Prolonged Government Shutdown Could Wither Confidence And Even Trigger Recession

Shutdown Could Be 'Ugly,' Potentially Triggering Recession

An extended federal government shutdown could devastate the U.S. economy by dealing a blow to Americans' confidence, experts said Tuesday.

If lawmakers cannot reach agreement on a bill to fund the government by April 8, a broad array of federal programs will come to a halt. Although most shutdown plans remain classified, during the last major federal government shutdown in 1995, certain health services were shut down. Court cases were delayed. And federal workers were furloughed. This time around, some fear low-income families will miss crucial government payments. But there is another consequence that could make all of those challenges far worse: The economy could slip back into recession.

Already, Americans face a host of economic woes. The unemployment rate remains high. Home prices are still falling, aggravating a widespread foreclosure crisis. Oil prices are rising, pushing transportation costs steadily higher and tearing precious resources from the economy.

In this context, a prolonged federal shutdown would drain Americans' confidence in their government, hobbling spending, borrowing and investment -- and pushing the economy toward recession, said Mark Zandi, chief economist of Moody's Analytics.

"Confidence is already very, very fragile," said Zandi, who has been an economic adviser to both Republican and Democratic lawmakers. "A very short shutdown would be manageable, but the damage that it would do to the confidence in the economy would quickly mount with each passing day."

After about two weeks, that loss of confidence would "be fodder for a new recession," Zandi wrote in a report last month. On Tuesday, he said that report remains as applicable as ever.

Republican lawmakers have warned that, if the government does not rein in federal spending, it could incite a crisis of confidence among investors in U.S. debt, which could make financing U.S. debt much more expensive. But economists say public confidence could fast wither if Congress fails to pass a budget for the remainder of the fiscal year, wounding the economy from the inside.

Economic strains at home, the conflict in Libya, and the continuing crisis in Japan have already made Americans worried. Both major indices of consumer psychology plummeted this month: On Friday, Reuters and University of Michigan said their consumer sentiment index fell in late March to its lowest level since November 2009, down from February's three-year high. On Monday, the Conference Board said its index of consumer confidence fell sharply in March, reversing two months of strong gains.

Confidence has far-reaching economic implications. It affects consumer spending, which drives about two-thirds of U.S. economic activity. Confidence also influences whether an entrepreneur will take out a loan to expand a business, or whether an investor will provide a fledgling company with capital. In the stock market, where trillions of dollars are at stake, investors' decisions are often influenced by a feeling of confidence.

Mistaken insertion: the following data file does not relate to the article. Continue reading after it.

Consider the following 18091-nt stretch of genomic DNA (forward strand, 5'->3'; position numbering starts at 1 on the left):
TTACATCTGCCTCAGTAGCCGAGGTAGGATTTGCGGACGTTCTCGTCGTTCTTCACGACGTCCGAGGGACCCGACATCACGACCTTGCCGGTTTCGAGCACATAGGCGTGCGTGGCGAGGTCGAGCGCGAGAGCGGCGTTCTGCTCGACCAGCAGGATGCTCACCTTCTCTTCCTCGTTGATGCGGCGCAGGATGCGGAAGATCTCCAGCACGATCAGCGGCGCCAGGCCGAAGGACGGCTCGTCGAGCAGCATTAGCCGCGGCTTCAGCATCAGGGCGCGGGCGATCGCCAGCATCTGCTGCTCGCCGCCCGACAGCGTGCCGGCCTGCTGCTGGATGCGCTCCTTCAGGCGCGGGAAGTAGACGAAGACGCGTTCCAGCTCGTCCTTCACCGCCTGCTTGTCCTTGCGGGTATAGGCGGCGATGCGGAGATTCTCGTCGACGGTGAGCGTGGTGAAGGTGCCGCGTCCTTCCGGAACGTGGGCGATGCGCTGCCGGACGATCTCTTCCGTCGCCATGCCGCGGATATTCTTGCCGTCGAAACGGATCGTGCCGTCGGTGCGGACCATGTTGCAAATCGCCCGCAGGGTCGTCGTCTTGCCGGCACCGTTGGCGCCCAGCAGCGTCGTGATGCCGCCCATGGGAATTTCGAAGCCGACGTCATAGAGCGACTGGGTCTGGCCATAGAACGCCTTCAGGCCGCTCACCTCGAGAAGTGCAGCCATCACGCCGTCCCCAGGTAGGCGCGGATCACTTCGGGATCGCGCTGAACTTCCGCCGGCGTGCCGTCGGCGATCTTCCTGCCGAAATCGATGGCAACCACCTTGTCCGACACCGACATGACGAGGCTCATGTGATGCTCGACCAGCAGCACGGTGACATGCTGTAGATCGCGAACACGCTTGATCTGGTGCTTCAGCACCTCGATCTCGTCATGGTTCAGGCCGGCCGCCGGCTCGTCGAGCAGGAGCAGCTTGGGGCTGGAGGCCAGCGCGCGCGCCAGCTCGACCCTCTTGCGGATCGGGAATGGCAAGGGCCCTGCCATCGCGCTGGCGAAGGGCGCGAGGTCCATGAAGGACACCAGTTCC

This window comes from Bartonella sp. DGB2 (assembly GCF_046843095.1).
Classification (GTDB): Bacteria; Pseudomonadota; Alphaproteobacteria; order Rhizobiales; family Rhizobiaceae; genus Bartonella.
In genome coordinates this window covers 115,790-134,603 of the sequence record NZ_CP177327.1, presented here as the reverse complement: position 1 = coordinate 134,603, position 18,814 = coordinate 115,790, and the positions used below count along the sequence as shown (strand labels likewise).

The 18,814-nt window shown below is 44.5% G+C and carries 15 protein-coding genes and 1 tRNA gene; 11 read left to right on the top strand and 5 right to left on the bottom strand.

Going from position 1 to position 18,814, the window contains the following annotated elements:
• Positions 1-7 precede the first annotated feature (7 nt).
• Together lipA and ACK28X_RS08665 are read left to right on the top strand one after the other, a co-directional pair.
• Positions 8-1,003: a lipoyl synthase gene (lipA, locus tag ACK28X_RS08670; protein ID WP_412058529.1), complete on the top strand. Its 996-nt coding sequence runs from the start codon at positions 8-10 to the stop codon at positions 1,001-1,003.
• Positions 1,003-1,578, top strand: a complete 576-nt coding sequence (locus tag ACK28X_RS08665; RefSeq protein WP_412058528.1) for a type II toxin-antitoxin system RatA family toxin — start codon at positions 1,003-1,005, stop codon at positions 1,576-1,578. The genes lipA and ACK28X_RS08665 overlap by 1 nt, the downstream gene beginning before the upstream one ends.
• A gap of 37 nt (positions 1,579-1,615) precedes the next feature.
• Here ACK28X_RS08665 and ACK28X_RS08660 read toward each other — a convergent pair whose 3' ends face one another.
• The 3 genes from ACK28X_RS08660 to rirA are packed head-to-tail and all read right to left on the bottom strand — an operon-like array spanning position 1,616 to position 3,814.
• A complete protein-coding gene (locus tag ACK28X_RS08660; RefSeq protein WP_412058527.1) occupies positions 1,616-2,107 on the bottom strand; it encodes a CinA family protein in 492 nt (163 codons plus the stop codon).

"Even though the actual direct effects of a two-week government shutdown may not seem like such a big deal, it could trigger a mass panic or sell-off, or other types of market dynamics that could be really hard to predict or control," said Andrew Lo, professor of finance at the MIT Sloan School of Management.

He added that Americans might "start wondering whether or not government works at all."

On a short-term basis, the strain from a government shutdown would occur on a micro level, as struggling families would go without payments, and workers would be forced to stay home. But these issues would most likely have little broader impact on the economy during the first few days of a shutdown, said Alec Phillips, an economist at Goldman Sachs.

And not all aspects of government would be affected. Functions deemed "essential," such as national security, would continue.

Some economists are skeptical that a shutdown would affect the broader economy.

"In many respects it's the bureaucracy that shuts down -- the statistical agencies that collect and report on the state of the economy and commerce, various kinds of permitting and approvals," said Brian Bethune, chief financial economist for North America at IHS Global Insight. "These shutdowns have happened before, and they really haven't had that big of an impact on the economy."

During the last major government shutdown, under President Bill Clinton, confidence dipped. The freeze began in December 1995 and lasted through January. During that period, consumer confidence dropped 10.8 points, which at the time was its biggest monthly fall in nearly four years, according to the Conference Board's records.

The economic consequences, at that point, were minimal. The Standard and Poor's 500 stock index, after falling in January 1996, soon rebounded.

But this time around, a shutdown would occur during a period of historic weakness.

"It could be a nonevent, in which case everybody takes a two-week vacation, and they're back to normal afterward," Lo said. "Or it could turn into something much more ugly."

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